Bight acidity and freshness were early descriptors, especially with the 2018 vintage. Vintner John Skupny (Lang & Reed) recalled that 2018 was not an overly cool year; there were a good number of heat spikes. Yet his Chenin Blanc came in at the highest acid on record. Tasting other vintner wines, Skupny commented, ‘I am impressed with the 2018s; they shine with racy acidity, some salinity and complexity.”
Jamie Jamison, wine director and general manager at Brix restaurant, stated that he had several of the wines from the tasting on his list, “It’s impressive how clean the wines are — not over-done winemaking. I liked the Rieslings and Albarinos — it really shows what we can do [in the Napa Valley]. These are great wines that people should be drinking.”
Having wine diversity in the valley and being able to express skills and personality using various grape varieties underscored many of the comments made during the lively discussion. While tucked here and there, and staying largely under the radar, these other white grape varieties are no wallflowers, and there were varied favorites amongst panelists. To boot, half of them can be scooped up for $24-$30.
The highest ranked wines were:
- Benessere 2017 Pinot Grigio Napa Valley ($25) This Pinot Grigio is all melon and tart lemon pie goodness with super bright acidity that lifts the flavors on the tongue.
- Etude 2018 Pinot Grigio Los Carneros ($30) Led by tropical passion fruit, nectarine and pink grapefruit, this Pinot Grigio is no “Italian water.” Intense flavors with a refreshing palate.
- Fortunati Vineyards 2017 Estate Viognier Oak Knoll ($36) Viognier’s fortune was made in France’s northern Rhone Valley where small amounts of concentrated, intensely perfumed wines made the grape desired around the world. Fortunati’s Viognier has lovely apple, pear and citrus fruit flavors.
- Galerie 2018 Terracea Riesling Spring Mountain ($50) The juicy peach and red apple flavors of this wine are layered with rich lemon citrus and a touch of mineral complexity.
- Hyde Estate Winery 2017 Viognier Los Carneros ($45) wraps peach and pear fruit in a ribbon of silky flavor across the tongue.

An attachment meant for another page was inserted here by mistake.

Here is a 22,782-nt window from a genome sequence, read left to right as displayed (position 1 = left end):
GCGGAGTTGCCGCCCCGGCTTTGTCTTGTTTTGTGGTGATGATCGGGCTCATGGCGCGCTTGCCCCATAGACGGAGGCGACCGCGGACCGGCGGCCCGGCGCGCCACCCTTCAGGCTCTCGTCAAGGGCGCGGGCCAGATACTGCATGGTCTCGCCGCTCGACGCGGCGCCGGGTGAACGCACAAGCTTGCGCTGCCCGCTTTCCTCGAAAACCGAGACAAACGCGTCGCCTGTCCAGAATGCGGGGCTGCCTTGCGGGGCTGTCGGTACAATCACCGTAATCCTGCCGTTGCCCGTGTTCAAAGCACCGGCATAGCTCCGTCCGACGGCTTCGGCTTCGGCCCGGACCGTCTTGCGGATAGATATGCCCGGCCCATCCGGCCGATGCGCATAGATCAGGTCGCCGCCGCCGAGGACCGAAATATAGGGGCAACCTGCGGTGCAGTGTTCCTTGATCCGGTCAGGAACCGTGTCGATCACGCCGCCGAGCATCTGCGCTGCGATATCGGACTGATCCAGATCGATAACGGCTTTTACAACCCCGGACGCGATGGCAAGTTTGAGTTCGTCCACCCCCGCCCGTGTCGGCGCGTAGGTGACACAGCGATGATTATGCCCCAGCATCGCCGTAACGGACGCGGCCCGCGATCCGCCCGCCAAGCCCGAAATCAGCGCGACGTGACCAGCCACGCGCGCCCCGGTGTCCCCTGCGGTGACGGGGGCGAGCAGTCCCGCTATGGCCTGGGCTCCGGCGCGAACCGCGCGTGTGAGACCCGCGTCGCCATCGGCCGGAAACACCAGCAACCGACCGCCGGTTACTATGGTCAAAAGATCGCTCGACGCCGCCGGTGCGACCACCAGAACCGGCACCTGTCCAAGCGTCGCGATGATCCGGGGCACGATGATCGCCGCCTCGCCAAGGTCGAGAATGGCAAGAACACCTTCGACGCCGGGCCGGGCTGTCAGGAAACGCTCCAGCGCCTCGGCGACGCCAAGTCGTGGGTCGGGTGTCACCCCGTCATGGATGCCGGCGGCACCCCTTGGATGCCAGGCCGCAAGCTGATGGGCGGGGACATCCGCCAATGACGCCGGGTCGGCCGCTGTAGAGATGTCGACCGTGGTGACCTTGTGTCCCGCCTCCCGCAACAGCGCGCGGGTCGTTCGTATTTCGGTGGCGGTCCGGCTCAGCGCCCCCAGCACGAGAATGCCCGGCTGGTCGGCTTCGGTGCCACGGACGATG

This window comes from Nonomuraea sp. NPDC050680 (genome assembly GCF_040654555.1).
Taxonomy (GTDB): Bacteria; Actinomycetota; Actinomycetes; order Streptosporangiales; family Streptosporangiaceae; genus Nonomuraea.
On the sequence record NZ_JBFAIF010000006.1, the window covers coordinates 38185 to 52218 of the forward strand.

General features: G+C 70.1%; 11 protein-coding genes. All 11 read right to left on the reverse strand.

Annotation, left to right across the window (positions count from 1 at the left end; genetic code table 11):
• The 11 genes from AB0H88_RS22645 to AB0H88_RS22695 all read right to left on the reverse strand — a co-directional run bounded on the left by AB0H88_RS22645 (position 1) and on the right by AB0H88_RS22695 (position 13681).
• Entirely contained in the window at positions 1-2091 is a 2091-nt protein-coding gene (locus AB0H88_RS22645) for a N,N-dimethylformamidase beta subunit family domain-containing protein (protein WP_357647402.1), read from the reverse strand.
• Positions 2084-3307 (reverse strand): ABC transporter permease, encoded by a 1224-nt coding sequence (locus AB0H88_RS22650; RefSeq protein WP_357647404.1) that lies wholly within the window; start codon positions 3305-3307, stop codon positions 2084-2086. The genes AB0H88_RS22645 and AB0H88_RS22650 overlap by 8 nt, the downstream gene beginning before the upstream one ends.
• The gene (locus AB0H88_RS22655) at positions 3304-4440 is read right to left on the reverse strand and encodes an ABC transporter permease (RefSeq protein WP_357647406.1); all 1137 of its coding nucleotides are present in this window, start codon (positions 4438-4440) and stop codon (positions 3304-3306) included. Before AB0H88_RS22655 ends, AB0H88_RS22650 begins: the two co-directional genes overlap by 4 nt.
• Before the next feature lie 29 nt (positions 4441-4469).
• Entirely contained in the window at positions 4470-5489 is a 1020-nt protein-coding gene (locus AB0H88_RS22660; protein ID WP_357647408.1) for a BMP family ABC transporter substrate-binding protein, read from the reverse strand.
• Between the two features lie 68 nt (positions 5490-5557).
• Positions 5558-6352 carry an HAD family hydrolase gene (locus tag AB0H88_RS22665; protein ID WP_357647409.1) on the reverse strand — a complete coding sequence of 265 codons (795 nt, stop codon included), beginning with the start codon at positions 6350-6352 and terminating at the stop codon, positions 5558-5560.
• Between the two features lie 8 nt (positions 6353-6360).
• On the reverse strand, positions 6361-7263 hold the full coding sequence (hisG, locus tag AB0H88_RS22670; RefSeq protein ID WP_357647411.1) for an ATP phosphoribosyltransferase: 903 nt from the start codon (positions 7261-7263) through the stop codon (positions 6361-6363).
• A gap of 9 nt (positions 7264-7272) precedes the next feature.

- Kenefick Ranch Winery 2016 Pickett Road White Calistoga ($24) Going Rhone, this wine blends the Rhone Valley’s top white grapes: Grenache Blanc, Marsanne and Viognier, but this Napa Valley version gives that region’s wines a run for their money. Intense and juicy peach, grapefruit and lime citrus are delivered in a rich wave across the palate.
- McClelland Cellars 2017 Meritage Blanc Napa Valley ($35) Semillon and Sauvignon Blanc are natural pairing partners; the former adding rich texture to blends while the latter brings aromatics and acidity, and this wine shows off both with a full body and leafy citrus flavors.
- V. Sattui 2018 Carsi Vineyard Semillon Yountville ($29) While Semillon is known for adding a richer texture and body to white blends, it can also be made into a refreshing varietal wine. V. Sattui’s is made with over 95% Semillon, and has zingy lemon curd, peach and grapefruit flavors.
Catherine Bugue, the St. Helena Star’s tasting panel writer, loves writing about — and drinking — wine. She is also the co-founder of the Napa Valley Wine Academy in Napa. You can contact Catherine at firstname.lastname@example.org. Only wines from Napa Valley Vintner member wineries are accepted and tasted. Many wineries offer local residents discounts on their wines through the Napa Neighbor program, visit napavintners.com/programs and click on Napa Neighbor to learn more.